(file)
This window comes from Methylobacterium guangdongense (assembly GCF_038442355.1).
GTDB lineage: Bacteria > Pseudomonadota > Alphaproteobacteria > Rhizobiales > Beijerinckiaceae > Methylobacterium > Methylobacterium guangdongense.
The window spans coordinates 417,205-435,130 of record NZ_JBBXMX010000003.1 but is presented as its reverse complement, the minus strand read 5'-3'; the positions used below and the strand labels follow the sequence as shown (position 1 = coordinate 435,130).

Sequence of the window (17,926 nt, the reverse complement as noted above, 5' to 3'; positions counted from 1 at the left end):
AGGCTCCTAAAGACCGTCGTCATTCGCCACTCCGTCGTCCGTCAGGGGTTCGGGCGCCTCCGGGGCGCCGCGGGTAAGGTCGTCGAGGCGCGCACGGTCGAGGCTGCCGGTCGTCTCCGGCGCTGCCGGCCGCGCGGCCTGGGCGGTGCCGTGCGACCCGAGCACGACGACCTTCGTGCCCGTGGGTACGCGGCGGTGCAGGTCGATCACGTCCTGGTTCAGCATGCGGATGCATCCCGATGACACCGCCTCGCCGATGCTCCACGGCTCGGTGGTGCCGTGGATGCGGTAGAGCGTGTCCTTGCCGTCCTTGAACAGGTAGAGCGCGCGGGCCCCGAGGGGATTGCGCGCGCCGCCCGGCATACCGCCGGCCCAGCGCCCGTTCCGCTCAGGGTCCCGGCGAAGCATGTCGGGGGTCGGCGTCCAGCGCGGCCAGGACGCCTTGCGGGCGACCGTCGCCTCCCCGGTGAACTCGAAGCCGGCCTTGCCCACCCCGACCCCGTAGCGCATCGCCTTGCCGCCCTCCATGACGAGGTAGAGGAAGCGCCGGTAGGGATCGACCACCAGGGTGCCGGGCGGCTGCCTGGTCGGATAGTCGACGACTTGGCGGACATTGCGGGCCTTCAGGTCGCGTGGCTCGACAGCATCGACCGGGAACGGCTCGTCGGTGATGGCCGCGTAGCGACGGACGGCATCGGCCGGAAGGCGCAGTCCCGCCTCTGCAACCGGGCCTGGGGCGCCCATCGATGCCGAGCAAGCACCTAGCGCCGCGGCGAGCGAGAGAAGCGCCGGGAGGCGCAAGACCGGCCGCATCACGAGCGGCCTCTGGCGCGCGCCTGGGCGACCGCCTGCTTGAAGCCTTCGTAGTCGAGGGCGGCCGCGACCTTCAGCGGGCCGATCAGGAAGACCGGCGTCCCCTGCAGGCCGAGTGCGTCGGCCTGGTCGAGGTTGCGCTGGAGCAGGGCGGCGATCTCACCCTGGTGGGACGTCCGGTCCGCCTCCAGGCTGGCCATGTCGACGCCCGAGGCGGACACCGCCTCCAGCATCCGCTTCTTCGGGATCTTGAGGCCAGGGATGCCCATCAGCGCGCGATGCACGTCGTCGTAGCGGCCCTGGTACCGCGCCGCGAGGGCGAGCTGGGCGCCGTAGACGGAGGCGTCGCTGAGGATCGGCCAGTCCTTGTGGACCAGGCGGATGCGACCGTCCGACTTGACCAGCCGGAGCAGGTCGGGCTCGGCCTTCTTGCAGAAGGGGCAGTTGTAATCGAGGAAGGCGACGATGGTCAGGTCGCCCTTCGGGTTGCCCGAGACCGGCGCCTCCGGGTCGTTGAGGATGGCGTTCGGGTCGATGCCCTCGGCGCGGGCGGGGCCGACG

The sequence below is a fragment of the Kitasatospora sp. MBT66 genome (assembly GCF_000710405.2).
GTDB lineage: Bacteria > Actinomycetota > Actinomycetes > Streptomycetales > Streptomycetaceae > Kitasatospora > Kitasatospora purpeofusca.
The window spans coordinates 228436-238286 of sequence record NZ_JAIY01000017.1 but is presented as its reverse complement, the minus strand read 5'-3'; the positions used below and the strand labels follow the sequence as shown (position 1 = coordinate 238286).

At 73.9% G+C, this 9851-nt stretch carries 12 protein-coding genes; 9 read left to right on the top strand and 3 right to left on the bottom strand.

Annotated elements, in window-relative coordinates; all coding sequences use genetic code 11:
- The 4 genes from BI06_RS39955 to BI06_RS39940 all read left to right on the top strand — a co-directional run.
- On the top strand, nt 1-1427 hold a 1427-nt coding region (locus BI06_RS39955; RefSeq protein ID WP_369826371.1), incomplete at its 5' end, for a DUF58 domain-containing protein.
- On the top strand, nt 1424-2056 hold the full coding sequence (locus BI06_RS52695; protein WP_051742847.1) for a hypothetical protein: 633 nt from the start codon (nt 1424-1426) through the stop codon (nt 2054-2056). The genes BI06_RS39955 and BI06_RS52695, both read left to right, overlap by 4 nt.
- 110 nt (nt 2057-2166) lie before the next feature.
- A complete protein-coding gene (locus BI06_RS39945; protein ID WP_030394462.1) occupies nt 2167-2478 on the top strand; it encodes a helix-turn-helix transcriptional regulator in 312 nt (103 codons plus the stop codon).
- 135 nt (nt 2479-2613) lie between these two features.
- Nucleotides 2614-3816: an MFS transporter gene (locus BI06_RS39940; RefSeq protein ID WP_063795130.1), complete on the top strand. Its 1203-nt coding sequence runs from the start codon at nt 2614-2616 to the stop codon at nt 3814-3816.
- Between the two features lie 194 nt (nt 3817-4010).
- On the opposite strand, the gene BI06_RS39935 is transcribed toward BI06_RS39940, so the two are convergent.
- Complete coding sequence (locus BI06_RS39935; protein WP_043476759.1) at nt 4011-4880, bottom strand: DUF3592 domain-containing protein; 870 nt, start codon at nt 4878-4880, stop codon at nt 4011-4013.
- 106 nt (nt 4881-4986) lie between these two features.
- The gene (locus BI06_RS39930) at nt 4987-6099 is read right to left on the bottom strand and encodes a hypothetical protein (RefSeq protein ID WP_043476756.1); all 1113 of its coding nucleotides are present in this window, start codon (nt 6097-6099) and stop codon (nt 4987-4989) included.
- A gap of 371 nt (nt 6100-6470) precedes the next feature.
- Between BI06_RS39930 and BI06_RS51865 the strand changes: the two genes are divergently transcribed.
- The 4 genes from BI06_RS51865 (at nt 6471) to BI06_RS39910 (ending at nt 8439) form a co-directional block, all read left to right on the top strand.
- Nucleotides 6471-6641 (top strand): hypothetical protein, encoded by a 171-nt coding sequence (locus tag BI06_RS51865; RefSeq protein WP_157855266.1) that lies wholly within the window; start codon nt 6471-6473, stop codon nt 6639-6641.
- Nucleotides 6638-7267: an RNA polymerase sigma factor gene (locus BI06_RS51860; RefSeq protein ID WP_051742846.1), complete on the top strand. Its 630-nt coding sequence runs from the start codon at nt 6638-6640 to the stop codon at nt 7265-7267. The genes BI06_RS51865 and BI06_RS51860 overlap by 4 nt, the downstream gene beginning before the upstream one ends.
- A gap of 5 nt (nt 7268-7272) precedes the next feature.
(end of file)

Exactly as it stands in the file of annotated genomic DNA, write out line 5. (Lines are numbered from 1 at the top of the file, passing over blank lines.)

AGGCTCCTAAAGACCGTCGTCATTCGCCACTCCGTCGTCCGTCAGGGGTTCGGGCGCCTCCGGGGCGCCGCGGGTAAGGTCGTCGAGGCGCGCACGGTCGAGGCTGCCGGTCGTCTCCGGCGCTGCCGGCCGCGCGGCCTGGGCGGTGCCGTGCGACCCGAGCACGACGACCTTCGTGCCCGTGGGTACGCGGCGGTGCAGGTCGATCACGTCCTGGTTCAGCATGCGGATGCATCCCGATGACACCGCCTCGCCGATGCTCCACGGCTCGGTGGTGCCGTGGATGCGGTAGAGCGTGTCCTTGCCGTCCTTGAACAGGTAGAGCGCGCGGGCCCCGAGGGGATTGCGCGCGCCGCCCGGCATACCGCCGGCCCAGCGCCCGTTCCGCTCAGGGTCCCGGCGAAGCATGTCGGGGGTCGGCGTCCAGCGCGGCCAGGACGCCTTGCGGGCGACCGTCGCCTCCCCGGTGAACTCGAAGCCGGCCTTGCCCACCCCGACCCCGTAGCGCATCGCCTTGCCGCCCTCCATGACGAGGTAGAGGAAGCGCCGGTAGGGATCGACCACCAGGGTGCCGGGCGGCTGCCTGGTCGGATAGTCGACGACTTGGCGGACATTGCGGGCCTTCAGGTCGCGTGGCTCGACAGCATCGACCGGGAACGGCTCGTCGGTGATGGCCGCGTAGCGACGGACGGCATCGGCCGGAAGGCGCAGTCCCGCCTCTGCAACCGGGCCTGGGGCGCCCATCGATGCCGAGCAAGCACCTAGCGCCGCGGCGAGCGAGAGAAGCGCCGGGAGGCGCAAGACCGGCCGCATCACGAGCGGCCTCTGGCGCGCGCCTGGGCGACCGCCTGCTTGAAGCCTTCGTAGTCGAGGGCGGCCGCGACCTTCAGCGGGCCGATCAGGAAGACCGGCGTCCCCTGCAGGCCGAGTGCGTCGGCCTGGTCGAGGTTGCGCTGGAGCAGGGCGGCGATCTCACCCTGGTGGGACGTCCGGTCCGCCTCCAGGCTGGCCATGTCGACGCCCGAGGCGGACACCGCCTCCAGCATCCGCTTCTTCGGGATCTTGAGGCCAGGGATGCCCATCAGCGCGCGATGCACGTCGTCGTAGCGGCCCTGGTACCGCGCCGCGAGGGCGAGCTGGGCGCCGTAGACGGAGGCGTCGCTGAGGATCGGCCAGTCCTTGTGGACCAGGCGGATGCGACCGTCCGACTTGACCAGCCGGAGCAGGTCGGGCTCGGCCTTCTTGCAGAAGGGGCAGTTGTAATCGAGGAAGGCGACGATGGTCAGGTCGCCCTTCGGGTTGCCCGAGACCGGCGCCTCCGGGTCGTTGAGGATGGCGTTCGGGTCGATGCCCTCGGCGCGGGCGGGGCCGACG